21st century skills – Part 6: Working life competence and entrepreneurship

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A core principle of Finnish education model is to support students’ growth as individuals, enhance skills necessary for participating in tomorrow’s democratic society and make sustainable choices regardless of your age. This requires knowledge and competences that crosses boundaries and connects different fields of knowledge.

Finnish National Core Curriculum for Basic Education (2014) contains objectives, core content and evaluation criteria of all school subjects. It also introduces seven transversal competencies integrated into all subjects and school activities. These so-called 21st-century skills are tools that can be universally applied to enhance ways of thinking, learning, working and living in the world.

Our blog series will unlock the secrets of 21st century skills:

21st century skills – 6. Working life competence and entrepreneurship

Entrepreneurship is a way of thinking from a broader perspective and learning from experimentation and failures.

Schools are in an essential role to supply students with the skills they need in their future working life. However, the environment is changing rapidly and the task of predicting the exact set of skills required in the future is nearly impossible. This is a competence that needs support from outside of the school – from companies, organisations, parents and the local community.

This competence is important in developing a students’ competence for being a understanding the practices of working life, roles of an employer and employee, mastering small talk and social interaction in a work setting, as well as being able to adapt to new environments and challenges. Promoting positive attitudes towards work and fostering an entrepreneurial spirit in students is key to learning meaningful working life skills.

Soft skills form a solid basis for future development 

To function in the working life of the future, students should acquire soft skills such as adaptivity and resilience, communication and collaboration, time management, and lifelong learning. Comprehensive soft skills form a solid base for further learning, growth, and development. With a good soft skills for example in communication (asking questions / asking help) and self-leadership (how to adapt new information / how to organise your time between different tasks) all new processes and knowledge can be adapted more easily.

Entrepreneurship is often perceived as learning how to establish a company, but it should be understood as entrepreneurial attitude, spirit, or a way of thinking – a flexible, adaptive, quick-thinking mindset that allows one to make mistakes and learn from them. It’s not all about how to be an entrepreneur, it’s more about supporting students to recognize their strengths and weaknesses and develop themselves toward their future goals. Perhaps they can create a job that did not exist before.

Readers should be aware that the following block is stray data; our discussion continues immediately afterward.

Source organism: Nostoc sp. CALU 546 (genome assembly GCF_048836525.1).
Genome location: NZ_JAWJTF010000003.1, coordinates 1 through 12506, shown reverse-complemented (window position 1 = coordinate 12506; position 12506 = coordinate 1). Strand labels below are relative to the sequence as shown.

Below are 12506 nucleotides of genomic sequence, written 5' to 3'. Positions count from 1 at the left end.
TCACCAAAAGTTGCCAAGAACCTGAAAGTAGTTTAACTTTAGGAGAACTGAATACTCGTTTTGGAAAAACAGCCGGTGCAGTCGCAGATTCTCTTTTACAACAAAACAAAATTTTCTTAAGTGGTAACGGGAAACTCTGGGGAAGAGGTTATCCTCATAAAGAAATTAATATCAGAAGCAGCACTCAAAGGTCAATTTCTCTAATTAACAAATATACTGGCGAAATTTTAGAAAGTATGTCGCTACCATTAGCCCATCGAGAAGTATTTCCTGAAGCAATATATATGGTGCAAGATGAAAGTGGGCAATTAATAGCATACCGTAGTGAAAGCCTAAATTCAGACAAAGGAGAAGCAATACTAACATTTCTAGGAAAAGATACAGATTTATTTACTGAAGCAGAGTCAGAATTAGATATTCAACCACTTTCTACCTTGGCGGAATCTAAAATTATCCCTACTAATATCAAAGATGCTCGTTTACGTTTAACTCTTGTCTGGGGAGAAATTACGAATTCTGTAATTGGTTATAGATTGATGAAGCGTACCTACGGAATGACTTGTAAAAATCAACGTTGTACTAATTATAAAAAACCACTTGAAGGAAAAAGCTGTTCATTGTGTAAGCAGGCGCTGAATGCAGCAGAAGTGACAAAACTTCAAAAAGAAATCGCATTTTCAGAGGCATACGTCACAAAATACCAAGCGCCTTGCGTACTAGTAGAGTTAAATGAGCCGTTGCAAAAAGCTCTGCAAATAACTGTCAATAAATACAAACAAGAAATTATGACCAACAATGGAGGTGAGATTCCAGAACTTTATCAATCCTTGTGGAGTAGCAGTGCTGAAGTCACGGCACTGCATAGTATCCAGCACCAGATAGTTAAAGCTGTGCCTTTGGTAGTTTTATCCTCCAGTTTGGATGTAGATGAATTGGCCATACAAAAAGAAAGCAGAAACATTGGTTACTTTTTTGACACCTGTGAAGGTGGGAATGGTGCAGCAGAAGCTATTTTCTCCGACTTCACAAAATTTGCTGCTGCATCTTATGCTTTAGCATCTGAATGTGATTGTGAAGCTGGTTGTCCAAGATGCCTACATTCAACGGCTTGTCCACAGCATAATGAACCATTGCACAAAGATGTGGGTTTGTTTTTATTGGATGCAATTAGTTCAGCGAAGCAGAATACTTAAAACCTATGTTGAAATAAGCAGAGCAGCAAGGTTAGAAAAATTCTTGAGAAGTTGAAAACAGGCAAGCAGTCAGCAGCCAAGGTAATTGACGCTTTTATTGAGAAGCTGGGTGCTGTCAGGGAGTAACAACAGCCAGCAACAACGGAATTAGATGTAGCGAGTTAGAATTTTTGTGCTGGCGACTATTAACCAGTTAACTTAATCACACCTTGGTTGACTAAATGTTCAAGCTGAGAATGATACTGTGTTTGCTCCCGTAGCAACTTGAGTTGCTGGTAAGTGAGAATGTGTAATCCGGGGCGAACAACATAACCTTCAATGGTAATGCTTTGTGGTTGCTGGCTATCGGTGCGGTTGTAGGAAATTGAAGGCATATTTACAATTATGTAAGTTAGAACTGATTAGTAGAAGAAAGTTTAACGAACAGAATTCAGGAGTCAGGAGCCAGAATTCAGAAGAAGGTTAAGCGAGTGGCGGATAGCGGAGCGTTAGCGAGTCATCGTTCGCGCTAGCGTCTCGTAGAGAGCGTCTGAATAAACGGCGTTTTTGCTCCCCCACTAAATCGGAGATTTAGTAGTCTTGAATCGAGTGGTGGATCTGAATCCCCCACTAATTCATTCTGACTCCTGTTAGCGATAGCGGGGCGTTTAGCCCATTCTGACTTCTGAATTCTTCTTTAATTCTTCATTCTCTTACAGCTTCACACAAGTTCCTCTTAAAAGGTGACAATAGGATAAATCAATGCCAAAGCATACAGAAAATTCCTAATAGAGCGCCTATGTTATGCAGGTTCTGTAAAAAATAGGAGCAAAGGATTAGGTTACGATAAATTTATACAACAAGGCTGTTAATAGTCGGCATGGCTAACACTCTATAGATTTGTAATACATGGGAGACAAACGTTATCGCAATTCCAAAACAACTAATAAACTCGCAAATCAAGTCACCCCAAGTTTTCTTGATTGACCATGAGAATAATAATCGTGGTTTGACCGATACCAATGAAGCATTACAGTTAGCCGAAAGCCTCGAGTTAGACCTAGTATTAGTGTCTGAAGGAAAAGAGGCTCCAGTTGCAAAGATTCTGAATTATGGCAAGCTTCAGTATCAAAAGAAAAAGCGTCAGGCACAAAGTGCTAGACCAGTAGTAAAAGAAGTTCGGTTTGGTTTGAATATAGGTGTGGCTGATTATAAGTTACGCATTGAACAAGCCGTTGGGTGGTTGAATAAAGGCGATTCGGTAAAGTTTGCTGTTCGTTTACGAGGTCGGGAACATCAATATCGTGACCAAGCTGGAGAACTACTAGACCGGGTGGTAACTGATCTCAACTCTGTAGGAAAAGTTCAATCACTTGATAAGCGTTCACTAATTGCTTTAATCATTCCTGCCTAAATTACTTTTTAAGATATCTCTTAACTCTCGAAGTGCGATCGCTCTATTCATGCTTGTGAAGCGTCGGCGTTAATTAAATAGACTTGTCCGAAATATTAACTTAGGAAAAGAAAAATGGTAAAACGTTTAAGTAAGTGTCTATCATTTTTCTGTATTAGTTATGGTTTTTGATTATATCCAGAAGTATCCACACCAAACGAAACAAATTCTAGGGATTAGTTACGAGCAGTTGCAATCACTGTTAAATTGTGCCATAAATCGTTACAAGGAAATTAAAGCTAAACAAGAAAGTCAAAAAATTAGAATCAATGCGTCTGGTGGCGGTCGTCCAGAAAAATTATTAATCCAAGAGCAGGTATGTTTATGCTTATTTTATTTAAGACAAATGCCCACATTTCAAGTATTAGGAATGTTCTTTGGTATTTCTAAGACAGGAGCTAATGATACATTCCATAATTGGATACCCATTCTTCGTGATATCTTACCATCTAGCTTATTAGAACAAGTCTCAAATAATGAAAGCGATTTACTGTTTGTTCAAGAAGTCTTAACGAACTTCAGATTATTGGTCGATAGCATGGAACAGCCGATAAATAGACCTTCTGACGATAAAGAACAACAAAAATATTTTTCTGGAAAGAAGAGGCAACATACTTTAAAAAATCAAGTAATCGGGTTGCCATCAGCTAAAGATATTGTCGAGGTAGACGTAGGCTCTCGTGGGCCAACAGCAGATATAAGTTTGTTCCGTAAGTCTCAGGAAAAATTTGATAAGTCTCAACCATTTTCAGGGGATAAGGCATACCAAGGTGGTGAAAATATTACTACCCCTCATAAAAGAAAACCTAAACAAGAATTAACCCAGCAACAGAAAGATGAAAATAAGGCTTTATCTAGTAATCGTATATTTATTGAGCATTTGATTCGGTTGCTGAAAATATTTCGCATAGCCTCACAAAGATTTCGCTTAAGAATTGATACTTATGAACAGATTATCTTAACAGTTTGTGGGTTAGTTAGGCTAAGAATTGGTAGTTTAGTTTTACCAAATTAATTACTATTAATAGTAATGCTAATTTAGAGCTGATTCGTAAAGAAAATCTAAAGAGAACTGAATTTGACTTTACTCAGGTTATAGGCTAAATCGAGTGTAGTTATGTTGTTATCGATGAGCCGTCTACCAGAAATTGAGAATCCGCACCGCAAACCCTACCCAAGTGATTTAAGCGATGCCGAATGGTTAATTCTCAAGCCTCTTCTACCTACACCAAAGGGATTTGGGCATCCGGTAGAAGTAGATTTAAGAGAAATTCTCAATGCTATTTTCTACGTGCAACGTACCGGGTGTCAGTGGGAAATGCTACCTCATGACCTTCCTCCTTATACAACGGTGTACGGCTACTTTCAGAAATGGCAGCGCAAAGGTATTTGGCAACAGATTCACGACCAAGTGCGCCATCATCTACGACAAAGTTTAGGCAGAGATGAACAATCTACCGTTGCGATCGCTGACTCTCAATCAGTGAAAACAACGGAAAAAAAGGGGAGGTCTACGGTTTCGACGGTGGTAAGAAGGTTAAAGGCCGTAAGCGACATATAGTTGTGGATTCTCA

Learning from real-world experiences

To implement these skills in the education environment, teachers will probably need support in providing working life connections to students. Guest lecturers from interesting companies, interviewing own parent or relatives and field trips to working life events or fairs can help students understand what does working life actually look like and what kind of work even exists. It is important to share information and examples of what types of skills play key roles in building a career and to start building their own path in working life.

Another way of rehearse working life skills in practice is learn by doing: students plan and organised a project from the beginning to the end, join to a miniature society for one day (Me and My city) or start a imaginary (or even real) start-up company together (Junior Achievement program). The goal of these exercises is to experience the planning part, but also the part of implementation, real-life practice. When experiencing a failure or success, it will leave a long-lasting memory for the future. Students will learn how to design and manage a project, deepen their understanding in various roles of a team and how to give and receive feedback. Students can plan the project timeline and budget, examine different value propositions, choose target customers and take responsibility of their own work.

Working life and entrepreneurship competencies develop naturally when students are offered opportunities for practicing these skills in a school environment. Building social connections, adaptivity, and resilience, gaining new experiences, and learning about different career paths prepare youth for tomorrow’s work and spark their imagination for creating their own working life.

This article is part of our series about 21st-century skills, a crucial theme in the future of education. Read about all the other transversal competencies in our blog.